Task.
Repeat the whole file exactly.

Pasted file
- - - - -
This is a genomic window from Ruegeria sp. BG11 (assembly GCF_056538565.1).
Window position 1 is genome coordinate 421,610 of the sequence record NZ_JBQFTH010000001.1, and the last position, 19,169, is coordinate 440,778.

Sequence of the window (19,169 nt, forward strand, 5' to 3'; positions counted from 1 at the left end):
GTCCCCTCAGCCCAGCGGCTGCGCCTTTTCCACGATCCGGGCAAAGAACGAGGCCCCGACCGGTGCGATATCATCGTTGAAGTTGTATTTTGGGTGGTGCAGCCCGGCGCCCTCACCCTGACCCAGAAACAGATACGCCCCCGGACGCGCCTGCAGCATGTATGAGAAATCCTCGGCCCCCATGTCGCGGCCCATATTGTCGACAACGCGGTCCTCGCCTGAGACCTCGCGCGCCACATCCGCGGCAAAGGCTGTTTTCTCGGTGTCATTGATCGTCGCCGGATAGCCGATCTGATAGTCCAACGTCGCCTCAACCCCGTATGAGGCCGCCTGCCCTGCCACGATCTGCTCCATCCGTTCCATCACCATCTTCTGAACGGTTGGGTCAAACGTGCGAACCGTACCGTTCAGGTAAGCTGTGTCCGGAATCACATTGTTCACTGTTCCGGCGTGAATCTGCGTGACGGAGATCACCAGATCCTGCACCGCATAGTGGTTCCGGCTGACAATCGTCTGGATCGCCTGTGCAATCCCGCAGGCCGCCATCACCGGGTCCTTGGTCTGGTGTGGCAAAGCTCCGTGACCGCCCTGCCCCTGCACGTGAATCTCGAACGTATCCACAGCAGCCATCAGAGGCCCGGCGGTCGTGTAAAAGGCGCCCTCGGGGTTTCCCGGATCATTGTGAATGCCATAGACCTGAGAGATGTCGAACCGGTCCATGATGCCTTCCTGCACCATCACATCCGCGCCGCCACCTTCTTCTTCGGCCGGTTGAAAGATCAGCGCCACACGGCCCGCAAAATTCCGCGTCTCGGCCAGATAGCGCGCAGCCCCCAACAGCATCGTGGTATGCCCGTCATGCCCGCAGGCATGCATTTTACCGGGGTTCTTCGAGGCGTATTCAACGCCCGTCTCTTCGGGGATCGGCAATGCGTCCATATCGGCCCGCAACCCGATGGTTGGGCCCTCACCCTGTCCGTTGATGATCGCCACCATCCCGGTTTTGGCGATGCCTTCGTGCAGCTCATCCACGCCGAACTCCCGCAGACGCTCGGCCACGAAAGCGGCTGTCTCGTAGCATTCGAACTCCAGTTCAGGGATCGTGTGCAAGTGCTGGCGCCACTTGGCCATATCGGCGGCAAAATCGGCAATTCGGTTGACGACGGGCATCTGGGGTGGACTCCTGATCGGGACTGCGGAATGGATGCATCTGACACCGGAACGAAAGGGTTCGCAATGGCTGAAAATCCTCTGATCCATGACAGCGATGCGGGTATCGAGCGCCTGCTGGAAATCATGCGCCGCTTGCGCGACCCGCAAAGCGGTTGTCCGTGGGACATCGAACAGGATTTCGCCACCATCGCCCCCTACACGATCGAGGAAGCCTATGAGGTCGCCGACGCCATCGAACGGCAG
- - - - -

This is a genomic window from Ruegeria sp. BG11 (assembly GCF_056538565.1).
Window position 1 is genome coordinate 421,610 of the sequence record NZ_JBQFTH010000001.1, and the last position, 19,169, is coordinate 440,778.

Sequence of the window (19,169 nt, forward strand, 5' to 3'; positions counted from 1 at the left end):
GTCCCCTCAGCCCAGCGGCTGCGCCTTTTCCACGATCCGGGCAAAGAACGAGGCCCCGACCGGTGCGATATCATCGTTGAAGTTGTATTTTGGGTGGTGCAGCCCGGCGCCCTCACCCTGACCCAGAAACAGATACGCCCCCGGACGCGCCTGCAGCATGTATGAGAAATCCTCGGCCCCCATGTCGCGGCCCATATTGTCGACAACGCGGTCCTCGCCTGAGACCTCGCGCGCCACATCCGCGGCAAAGGCTGTTTTCTCGGTGTCATTGATCGTCGCCGGATAGCCGATCTGATAGTCCAACGTCGCCTCAACCCCGTATGAGGCCGCCTGCCCTGCCACGATCTGCTCCATCCGTTCCATCACCATCTTCTGAACGGTTGGGTCAAACGTGCGAACCGTACCGTTCAGGTAAGCTGTGTCCGGAATCACATTGTTCACTGTTCCGGCGTGAATCTGCGTGACGGAGATCACCAGATCCTGCACCGCATAGTGGTTCCGGCTGACAATCGTCTGGATCGCCTGTGCAATCCCGCAGGCCGCCATCACCGGGTCCTTGGTCTGGTGTGGCAAAGCTCCGTGACCGCCCTGCCCCTGCACGTGAATCTCGAACGTATCCACAGCAGCCATCAGAGGCCCGGCGGTCGTGTAAAAGGCGCCCTCGGGGTTTCCCGGATCATTGTGAATGCCATAGACCTGAGAGATGTCGAACCGGTCCATGATGCCTTCCTGCACCATCACATCCGCGCCGCCACCTTCTTCTTCGGCCGGTTGAAAGATCAGCGCCACACGGCCCGCAAAATTCCGCGTCTCGGCCAGATAGCGCGCAGCCCCCAACAGCATCGTGGTATGCCCGTCATGCCCGCAGGCATGCATTTTACCGGGGTTCTTCGAGGCGTATTCAACGCCCGTCTCTTCGGGGATCGGCAATGCGTCCATATCGGCCCGCAACCCGATGGTTGGGCCCTCACCCTGTCCGTTGATGATCGCCACCATCCCGGTTTTGGCGATGCCTTCGTGCAGCTCATCCACGCCGAACTCCCGCAGACGCTCGGCCACGAAAGCGGCTGTCTCGTAGCATTCGAACTCCAGTTCAGGGATCGTGTGCAAGTGCTGGCGCCACTTGGCCATATCGGCGGCAAAATCGGCAATTCGGTTGACGACGGGCATCTGGGGTGGACTCCTGATCGGGACTGCGGAATGGATGCATCTGACACCGGAACGAAAGGGTTCGCAATGGCTGAAAATCCTCTGATCCATGACAGCGATGCGGGTATCGAGCGCCTGCTGGAAATCATGCGCCGCTTGCGCGACCCGCAAAGCGGTTGTCCGTGGGACATCGAACAGGATTTCGCCACCATCGCCCCCTACACGATCGAGGAAGCCTATGAGGTCGCCGACGCCATCGAACGGCAG